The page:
I am fascinated by all aspects of disappearance and invisibility, the shadowy sorts of experiences that are at the heart of so much that we encounter. Usually we filter things out, but the radio offers an almost tangible version of those times when we either fall in love with a song for a real short bit and lose it forever and it just becomes a legend in our mind, or we discover someone and they become a favorite. There is a mystery to the radio in the way that it doesn’t have a location. I understand the science behind the way it travels, but it still always seemed extremely mysterious how it arrives in our little receivers.
When I moved to New York I was intrigued by the free use of the streets. Which is hardly free, cause the police would ticket you if they found you, but similarly I suppose if you have a pirate radio station they will find you and ticket you. And I was intrigued by the way it was entering this dialogue with a bunch of other people—you would put up a poster and it would get covered over by another poster or only slightly covered or smeared or changed by the weather or changed by people walking by who would write on it sometimes. And those were always the best—they would read it and then go and give their opinion.
And I was interested in that and that was the thing I wanted to mention to you. Just that the radio and the street seemed like similar- ___ … I don’t know what the noun is there. They are not both media, they are both canvases, I guess.
LP: Traffic or static…
CJ: Yeah, I was intrigued by static and introducing into my own writing distortion and static. Which occurs naturally when I’m on the street but was another reason for the unreliable narrator, the untrustworthy storytelling and stuff. I was listening to Sonic Youth and I was wondering how to bring fuzz into storytelling. How do you lose the narrator behind a wall of sound?
LP: You grew up first outside of Los Angeles and then in L.A. and then in New York. Do you think where you have lived has influenced how you write or your taste in music?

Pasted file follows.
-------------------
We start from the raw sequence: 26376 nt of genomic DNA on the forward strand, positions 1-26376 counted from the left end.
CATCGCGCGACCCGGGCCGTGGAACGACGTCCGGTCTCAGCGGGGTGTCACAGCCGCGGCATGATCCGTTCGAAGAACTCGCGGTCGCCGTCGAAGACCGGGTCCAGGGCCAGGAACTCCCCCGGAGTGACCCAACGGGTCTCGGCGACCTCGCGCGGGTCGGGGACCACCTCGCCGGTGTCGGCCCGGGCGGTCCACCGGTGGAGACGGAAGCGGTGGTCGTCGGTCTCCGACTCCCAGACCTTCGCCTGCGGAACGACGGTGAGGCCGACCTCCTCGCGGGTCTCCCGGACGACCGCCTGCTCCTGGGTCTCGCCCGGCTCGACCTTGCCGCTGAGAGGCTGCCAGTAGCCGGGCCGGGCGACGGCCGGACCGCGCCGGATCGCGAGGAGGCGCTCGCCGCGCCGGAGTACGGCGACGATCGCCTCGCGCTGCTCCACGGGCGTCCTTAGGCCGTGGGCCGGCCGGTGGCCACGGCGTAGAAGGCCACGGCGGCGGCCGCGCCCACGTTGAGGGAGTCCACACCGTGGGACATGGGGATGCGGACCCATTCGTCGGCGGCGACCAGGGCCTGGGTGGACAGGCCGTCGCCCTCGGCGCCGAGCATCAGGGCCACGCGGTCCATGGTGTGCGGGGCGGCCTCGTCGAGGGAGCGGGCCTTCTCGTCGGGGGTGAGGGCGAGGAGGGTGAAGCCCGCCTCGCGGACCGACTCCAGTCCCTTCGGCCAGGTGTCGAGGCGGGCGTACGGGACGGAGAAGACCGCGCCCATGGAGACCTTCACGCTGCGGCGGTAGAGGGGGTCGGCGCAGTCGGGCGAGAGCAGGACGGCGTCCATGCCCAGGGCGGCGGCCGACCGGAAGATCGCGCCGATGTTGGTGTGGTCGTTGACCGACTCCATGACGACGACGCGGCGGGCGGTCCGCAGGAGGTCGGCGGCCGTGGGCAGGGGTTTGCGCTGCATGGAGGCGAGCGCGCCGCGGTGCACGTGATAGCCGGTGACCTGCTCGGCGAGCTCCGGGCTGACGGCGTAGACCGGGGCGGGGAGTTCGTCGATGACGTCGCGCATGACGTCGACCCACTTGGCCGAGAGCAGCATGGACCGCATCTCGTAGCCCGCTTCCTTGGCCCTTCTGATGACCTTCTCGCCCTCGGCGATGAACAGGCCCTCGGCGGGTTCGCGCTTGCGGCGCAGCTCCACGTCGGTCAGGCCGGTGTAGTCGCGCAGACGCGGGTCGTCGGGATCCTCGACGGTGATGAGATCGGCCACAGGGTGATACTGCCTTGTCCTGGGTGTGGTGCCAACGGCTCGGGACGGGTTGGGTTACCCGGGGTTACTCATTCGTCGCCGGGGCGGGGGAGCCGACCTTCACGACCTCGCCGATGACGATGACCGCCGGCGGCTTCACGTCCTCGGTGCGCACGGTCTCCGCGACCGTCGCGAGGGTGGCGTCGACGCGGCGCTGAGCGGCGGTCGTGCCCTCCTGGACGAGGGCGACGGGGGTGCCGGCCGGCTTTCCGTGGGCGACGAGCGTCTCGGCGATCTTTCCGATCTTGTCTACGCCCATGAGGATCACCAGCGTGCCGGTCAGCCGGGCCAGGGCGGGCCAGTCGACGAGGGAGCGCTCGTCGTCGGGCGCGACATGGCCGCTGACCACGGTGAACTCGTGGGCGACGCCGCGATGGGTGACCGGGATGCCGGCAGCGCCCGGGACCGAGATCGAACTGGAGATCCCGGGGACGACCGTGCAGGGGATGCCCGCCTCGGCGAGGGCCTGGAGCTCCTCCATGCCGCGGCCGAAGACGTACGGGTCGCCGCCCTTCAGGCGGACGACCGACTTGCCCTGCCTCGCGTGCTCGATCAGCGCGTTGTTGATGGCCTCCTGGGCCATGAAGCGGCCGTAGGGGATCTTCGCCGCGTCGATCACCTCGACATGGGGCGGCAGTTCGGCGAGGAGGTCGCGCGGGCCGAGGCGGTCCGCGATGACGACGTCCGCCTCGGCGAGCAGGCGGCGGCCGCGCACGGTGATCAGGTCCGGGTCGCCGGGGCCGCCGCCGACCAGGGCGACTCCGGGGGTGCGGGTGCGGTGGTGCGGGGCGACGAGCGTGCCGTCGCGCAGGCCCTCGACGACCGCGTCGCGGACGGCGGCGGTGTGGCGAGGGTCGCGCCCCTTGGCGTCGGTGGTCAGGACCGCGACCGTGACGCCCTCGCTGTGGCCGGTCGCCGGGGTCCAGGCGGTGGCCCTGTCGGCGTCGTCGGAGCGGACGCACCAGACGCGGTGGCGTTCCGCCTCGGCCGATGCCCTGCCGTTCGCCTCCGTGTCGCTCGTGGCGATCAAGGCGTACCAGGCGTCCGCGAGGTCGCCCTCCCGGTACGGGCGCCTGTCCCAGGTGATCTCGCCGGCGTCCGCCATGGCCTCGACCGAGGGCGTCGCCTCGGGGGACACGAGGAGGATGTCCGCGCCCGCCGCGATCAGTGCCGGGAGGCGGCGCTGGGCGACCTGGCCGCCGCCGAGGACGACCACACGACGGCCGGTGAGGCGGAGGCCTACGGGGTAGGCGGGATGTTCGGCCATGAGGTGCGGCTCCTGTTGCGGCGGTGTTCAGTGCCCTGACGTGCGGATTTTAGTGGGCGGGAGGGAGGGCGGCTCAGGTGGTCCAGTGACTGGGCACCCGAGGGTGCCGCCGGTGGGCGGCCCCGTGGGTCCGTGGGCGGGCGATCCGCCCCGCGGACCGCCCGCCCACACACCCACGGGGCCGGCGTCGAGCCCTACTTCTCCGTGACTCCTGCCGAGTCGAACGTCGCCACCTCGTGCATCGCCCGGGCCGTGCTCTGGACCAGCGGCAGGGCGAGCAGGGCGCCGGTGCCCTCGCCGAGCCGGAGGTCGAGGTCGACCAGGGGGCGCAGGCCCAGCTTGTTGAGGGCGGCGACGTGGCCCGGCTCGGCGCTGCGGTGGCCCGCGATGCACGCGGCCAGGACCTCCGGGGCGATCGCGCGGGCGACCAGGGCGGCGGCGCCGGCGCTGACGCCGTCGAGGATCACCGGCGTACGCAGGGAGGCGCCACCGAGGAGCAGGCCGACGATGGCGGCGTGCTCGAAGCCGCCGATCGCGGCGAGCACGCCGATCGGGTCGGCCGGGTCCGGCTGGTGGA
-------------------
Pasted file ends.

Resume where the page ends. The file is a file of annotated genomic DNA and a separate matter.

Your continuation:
CJ: I grew up in an agricultural area outside of Los Angeles and I’d go see bands in L.A. and I could understand them being referred to as L.A. bands cause they would talk about local landmarks in their music. When I lived in New York every other band was described as the “New York sound.” But I had a band and my music didn’t make sense in terms of the Talking Heads, Television or whatever the New York music was supposed to sound like. Then I realized it doesn’t mean anything anymore. And that is one of the great things about radio. Radio transcends neighborhoods. It liberates the kids who didn’t have the good fortune to grow up in urban areas. I grew up listening to a great radio station that had a long signal all the way from Pasadena and reached me a hundred miles away. And that was my lifeline and where I learned things.
CJ: I figured out my two favorite buildings in Los Angeles: Dodger Stadium and the Griffith Observatory.
CJ: That’s hard to say. I was interested, once I realized that they were my two favorites, that they both share something I don’t really like, which is an almost cartoonish-ness. But at the same time they are also very useful. I think that what I really liked is that they both have a perspective on the city that is really nice. And the view of L.A. from the upper stands of Dodger Stadium and the view of L.A. from the wall around Griffith Observatory were things I never tired of. So I always went to the ball game and to the observatory and I drank in the view of the city.